You can agree to change the allocation of child support, but you will have to go to court and do it through a modification action, using the child support guidelines set forth in the statute. Although there are forms available, it is a somewhat confusing process, and I would strongly suggest that you hire a lawyer to assist you. If you both agree, it should be a relatively simple matter for a lawyer to resolve, although one lawyer can only represent one of you. If there were any disagreements, or any questions that the two of you had about separate rights and responsibilities, you would each need to consult with separate lawyers, or consult with a collaborative divorce firm. It would cost you a little more up front, but would save you a great deal of aggravation and potential problems down the road.
You should have an attorney prepare a Modification Agreement, and then get the Court to enter an Order incorporating that Agreement. They would also enter an Amended Income Deduction Order at that time. Feel free to contact me for assistance.
Gwen J. Cryer, Esq.
1507 Park Center Dr., Suite N
Orlando, FL 32835
Tel: (407) 370-9661
Fax: (407) 370-9480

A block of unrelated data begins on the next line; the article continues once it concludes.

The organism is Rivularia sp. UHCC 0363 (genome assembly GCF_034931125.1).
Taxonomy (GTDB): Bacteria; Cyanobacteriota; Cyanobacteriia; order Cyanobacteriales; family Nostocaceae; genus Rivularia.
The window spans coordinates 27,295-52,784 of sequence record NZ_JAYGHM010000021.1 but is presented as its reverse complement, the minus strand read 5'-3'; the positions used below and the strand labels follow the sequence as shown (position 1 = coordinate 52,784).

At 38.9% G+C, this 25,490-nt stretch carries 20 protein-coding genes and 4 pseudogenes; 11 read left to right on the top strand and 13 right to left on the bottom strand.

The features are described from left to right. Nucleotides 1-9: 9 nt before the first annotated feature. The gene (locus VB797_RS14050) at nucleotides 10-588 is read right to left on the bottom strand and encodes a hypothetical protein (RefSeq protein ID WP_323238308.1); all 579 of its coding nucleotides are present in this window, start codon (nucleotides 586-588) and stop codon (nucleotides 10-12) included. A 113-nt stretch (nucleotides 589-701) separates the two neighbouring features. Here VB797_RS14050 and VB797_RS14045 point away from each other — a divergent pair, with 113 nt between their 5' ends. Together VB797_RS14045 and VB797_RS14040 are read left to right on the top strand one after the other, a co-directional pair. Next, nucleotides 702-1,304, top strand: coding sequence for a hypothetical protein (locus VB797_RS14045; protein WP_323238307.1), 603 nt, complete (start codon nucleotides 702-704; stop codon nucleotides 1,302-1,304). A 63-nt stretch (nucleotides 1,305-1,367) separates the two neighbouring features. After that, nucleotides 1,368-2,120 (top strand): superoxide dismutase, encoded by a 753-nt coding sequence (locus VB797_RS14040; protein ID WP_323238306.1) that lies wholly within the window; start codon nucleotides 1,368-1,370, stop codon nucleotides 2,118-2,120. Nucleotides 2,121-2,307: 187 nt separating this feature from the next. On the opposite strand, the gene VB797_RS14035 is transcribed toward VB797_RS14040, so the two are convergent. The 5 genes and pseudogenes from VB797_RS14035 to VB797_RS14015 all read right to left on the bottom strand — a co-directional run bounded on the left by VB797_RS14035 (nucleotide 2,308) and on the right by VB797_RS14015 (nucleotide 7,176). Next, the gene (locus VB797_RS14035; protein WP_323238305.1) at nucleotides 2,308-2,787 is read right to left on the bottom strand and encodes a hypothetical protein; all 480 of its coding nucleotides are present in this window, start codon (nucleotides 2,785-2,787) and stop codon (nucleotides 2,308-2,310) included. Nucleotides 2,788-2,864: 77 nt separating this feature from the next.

If the two of you agree, you can enter into a stipulated agreement to modify the support, but this must be filed with the court and an agreed order must be entered by the judge. It also sounds like there is an income deduction order in place because it is being taken from your paycheck, so an amended IDO must be entered by the court as well so it can be sent to your employer. Please feel free to contact my office for assistance.
You should consult an attorney for advice regarding your individual situation since every case is different and not all information is relayed in an online question. The Law Office of Ophelia Bernal-Mora, P.A. is a family & criminal law firm located in Orlando, Florida, we invite you to contact us and welcome your calls at 407-377-6828. Contacting us does not create an attorney-client relationship. Please do not send any confidential information to us until such time as an attorney-client relationship has been established.